Chef Julien says when you first open a sealed packet of lamb, the strong smell that emerges is natural. Let it breathe a few hours - you can dry it on a plate with cling film covering it.
The recipe calls for trimming extra fat and searing the fat side down in a pan first, but Chef Julien showed that we can be flexible and even skip that step. Just season the lamb rack, dress it with thyme and olive oil.
So pretty and so simple.
Off into the oven it goes. De Dietrich ovens come with pre-set functions for specific meats, and knows how to keep the meat from overcooking. Chef Julien told us a story of a function where the host wanted to unveil the lamb straight from the oven in front of the guests. Of course, the guests were fashionably late, and the speeches much longer than planned, and all this while the lamb was still sitting in the oven. But miraculously, it was perfect when they carved into it. Smart oven saved the day!
If using a conventional oven, bake at 180 degrees (pre-heated) for 8 minutes using circulating heat. When you remove it later, set it aside for 10 minutes before cutting or serving.
And while the lamb is roasting in the oven, we can prepare the lamb sauce. We'll need about 500g of lamb bones or trimmings (for six persons). Most private butchers can set aside for you if you request them in advance. You can also use beef trimmings if you wish.
Heat up a stock pot til very hot and roast the lamb bones with some olive oil (not too much oil or butter, as it will turn watery). Just put the lamb in and leave it alone for a few minutes. Don't be tempted to stir it around (like in a Chinese wok). "Yes, as you can see, there is nothing to do in French cooking!" joked Chef Julien, as we waited for the lamb to sear. "This is the time we open up a bottle of wine..."
Ah yes, this is the kind of crisped browning we are looking for.
Well, while you wait, perhaps it is a good time to get the vegetables all chopped up and ready. You can use whatever you have, not necessarily what's in the recipe. Here we have carrots, celery stalks, onions, garlic and a few sprigs of thyme.
When the meat is browned, add the vegetables and stir. Let them roast until golden.
And now to get the colour of the sauce, we roast some concentrated tomato paste. This is important - make a well in the centre, add some additional oil if necessary (or else the tomato paste will stick to the vegetables and not the pot) and then we fry the tomato paste there. Let it brown properly.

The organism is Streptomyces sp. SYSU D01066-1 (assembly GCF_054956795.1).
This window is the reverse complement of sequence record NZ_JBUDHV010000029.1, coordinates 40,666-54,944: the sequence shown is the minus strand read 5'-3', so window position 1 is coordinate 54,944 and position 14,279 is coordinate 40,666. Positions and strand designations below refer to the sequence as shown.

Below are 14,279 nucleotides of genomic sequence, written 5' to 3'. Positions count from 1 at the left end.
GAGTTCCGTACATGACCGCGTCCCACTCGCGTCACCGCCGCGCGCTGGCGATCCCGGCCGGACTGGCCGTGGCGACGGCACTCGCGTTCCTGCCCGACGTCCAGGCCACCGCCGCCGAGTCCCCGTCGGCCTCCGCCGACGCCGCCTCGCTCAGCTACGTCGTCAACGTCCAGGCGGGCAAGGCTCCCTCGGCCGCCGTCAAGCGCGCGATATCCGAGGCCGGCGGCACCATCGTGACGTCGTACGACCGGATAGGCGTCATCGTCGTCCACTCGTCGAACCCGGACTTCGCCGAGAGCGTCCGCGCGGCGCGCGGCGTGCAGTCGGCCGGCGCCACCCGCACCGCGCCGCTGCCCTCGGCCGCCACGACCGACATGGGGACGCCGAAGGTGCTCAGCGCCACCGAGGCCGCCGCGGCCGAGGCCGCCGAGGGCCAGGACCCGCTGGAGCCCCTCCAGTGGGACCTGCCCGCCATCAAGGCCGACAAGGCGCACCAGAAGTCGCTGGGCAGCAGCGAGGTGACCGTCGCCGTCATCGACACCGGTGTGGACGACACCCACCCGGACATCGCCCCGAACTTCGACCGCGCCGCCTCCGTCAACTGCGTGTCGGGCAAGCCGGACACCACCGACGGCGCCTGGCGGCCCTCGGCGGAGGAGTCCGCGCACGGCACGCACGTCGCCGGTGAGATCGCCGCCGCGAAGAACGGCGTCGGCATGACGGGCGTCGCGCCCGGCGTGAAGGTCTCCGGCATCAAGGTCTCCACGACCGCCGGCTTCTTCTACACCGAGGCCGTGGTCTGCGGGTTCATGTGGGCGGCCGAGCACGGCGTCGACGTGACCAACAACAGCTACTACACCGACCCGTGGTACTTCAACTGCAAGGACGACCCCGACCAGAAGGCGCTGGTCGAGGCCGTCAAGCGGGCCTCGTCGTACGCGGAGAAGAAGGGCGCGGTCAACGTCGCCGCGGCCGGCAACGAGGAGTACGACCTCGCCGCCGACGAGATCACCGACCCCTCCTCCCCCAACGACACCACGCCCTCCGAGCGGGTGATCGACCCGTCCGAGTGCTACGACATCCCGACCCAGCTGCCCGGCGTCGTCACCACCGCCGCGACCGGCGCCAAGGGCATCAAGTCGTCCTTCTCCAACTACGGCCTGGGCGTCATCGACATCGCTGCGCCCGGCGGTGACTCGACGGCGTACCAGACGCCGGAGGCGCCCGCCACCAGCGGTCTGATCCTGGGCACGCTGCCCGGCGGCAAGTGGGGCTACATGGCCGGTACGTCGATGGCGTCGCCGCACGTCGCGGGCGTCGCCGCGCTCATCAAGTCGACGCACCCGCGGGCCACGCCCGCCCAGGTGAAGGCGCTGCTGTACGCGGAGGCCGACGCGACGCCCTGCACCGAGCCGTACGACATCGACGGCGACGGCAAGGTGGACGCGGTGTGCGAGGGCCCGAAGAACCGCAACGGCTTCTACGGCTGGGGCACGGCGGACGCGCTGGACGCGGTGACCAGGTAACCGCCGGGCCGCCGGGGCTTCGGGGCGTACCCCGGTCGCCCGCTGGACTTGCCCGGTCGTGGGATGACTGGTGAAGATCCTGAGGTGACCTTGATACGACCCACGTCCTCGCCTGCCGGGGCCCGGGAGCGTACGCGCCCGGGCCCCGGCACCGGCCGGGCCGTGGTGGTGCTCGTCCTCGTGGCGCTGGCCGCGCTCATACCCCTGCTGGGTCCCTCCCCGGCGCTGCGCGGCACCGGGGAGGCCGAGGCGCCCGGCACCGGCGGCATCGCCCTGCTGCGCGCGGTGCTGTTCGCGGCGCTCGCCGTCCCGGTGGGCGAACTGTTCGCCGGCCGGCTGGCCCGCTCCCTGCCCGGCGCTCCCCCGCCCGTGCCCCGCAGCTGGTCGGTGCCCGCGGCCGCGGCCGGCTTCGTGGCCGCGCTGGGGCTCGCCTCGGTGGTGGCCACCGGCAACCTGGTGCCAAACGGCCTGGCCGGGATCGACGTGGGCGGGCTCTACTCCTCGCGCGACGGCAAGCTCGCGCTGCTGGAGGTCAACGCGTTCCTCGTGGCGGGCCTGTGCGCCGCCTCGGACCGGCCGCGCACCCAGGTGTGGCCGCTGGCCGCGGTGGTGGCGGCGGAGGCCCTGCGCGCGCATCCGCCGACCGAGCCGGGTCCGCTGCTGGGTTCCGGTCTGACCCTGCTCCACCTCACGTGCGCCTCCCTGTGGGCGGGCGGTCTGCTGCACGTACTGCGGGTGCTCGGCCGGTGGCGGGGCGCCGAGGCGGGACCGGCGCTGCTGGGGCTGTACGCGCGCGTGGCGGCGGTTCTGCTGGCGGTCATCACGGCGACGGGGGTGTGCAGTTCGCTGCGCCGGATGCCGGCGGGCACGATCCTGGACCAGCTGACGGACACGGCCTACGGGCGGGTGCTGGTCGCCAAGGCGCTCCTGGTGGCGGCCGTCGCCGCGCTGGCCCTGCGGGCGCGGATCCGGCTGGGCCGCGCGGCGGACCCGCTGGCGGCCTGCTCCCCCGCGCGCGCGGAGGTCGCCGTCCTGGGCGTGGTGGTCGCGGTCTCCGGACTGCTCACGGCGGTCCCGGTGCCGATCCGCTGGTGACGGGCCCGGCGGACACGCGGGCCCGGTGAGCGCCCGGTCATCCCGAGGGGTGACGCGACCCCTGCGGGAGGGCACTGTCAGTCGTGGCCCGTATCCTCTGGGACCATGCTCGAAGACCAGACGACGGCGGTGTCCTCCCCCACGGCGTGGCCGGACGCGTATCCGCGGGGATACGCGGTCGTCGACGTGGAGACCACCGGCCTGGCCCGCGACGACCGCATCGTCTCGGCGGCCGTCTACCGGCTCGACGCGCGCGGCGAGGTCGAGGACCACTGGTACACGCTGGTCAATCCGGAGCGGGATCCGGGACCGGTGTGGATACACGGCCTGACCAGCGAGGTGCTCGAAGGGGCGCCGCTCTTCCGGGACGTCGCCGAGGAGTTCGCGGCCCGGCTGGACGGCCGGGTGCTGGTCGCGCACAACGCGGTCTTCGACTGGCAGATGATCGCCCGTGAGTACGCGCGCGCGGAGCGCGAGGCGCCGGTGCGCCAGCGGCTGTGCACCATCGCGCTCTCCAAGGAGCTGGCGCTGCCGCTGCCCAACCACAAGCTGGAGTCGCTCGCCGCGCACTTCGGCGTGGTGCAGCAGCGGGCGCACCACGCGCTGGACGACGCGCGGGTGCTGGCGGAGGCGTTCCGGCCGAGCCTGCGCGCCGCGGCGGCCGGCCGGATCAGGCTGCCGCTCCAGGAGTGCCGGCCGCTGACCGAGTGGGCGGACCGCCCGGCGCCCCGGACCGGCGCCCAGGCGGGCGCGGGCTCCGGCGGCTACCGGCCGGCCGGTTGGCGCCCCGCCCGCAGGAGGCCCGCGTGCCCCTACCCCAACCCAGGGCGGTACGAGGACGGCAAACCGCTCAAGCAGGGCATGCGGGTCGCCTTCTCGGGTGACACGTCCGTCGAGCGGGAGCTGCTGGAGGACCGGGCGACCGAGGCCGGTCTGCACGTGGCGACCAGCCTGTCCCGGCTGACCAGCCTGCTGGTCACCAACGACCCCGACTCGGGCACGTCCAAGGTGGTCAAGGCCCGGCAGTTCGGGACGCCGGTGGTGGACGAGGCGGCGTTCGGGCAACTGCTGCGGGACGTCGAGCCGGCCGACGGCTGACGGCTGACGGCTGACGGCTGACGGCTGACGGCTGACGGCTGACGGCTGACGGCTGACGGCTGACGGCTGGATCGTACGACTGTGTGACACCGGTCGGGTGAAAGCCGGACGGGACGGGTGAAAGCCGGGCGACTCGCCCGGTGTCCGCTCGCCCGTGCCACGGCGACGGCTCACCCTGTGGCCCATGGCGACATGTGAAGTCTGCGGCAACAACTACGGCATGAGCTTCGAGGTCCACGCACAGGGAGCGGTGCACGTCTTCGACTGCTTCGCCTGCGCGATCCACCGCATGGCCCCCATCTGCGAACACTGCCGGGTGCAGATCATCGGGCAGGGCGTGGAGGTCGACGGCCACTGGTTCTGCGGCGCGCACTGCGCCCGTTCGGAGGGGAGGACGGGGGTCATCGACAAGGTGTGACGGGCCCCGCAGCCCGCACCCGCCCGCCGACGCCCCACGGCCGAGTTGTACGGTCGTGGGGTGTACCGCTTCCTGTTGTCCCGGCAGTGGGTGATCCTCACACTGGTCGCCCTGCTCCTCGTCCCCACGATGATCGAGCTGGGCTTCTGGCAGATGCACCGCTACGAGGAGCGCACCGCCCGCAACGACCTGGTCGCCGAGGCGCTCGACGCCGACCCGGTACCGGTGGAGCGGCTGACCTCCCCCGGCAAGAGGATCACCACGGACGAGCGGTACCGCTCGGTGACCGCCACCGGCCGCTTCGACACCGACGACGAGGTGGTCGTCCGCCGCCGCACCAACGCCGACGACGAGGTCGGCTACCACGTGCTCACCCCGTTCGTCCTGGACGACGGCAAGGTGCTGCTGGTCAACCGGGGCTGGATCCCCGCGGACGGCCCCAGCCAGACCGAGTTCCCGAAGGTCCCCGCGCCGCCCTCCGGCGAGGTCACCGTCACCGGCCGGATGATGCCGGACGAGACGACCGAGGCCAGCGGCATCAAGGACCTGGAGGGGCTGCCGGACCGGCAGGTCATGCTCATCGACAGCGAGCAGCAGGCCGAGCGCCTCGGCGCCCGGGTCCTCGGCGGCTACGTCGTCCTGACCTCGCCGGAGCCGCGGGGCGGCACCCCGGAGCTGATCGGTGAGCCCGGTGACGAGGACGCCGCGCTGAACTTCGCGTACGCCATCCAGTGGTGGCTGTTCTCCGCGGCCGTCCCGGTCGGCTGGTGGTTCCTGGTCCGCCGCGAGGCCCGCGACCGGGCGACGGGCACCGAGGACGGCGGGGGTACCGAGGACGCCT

You should get something beautiful like this. Add the thyme or your favourite Provencal herbs (Chef is from Provence!) towards the end. Don't add herbs too early as this will kill the delicate flavours. You just need them to infuse.
Pour in some vegetable or chicken stock, a little at a time. If you put too much at once, it will taste washed out. Reduce the solution and add a bit more. You don't need to make a lot of sauce - maybe just 2 tablespoons per person, just for flavour.
Chef Julien said they tried experimenting with chicken stock cubes before. Big no-no. It totally destroyed the flavours.
Bring it to boil and simmer for about 30 minutes. Small bones don't cook for long. They will lose flavour. Big kitchens of course, will cook them for longer as they use bigger pots and bones.
When it has reduced, it should be a nice, thick brown like this. You can set it aside to rest and let the flavours infuse a little more into the stock.
And now for celeriac puree. Celeriac is a winter product, very Christmassy and earthy. However, on its own, it may not be very appealing, so there are ways of making it tasty. Here it's cubed along with some apple for fruity acidity and potato to help it homogenize. We put it all into a pot to boil with milk, a dab of butter, salt and pepper.
Simmer for about 20 minutes on medium heat, and don't let it boil for too long. Meanwhile, we get the frozen cranberries out for the confit.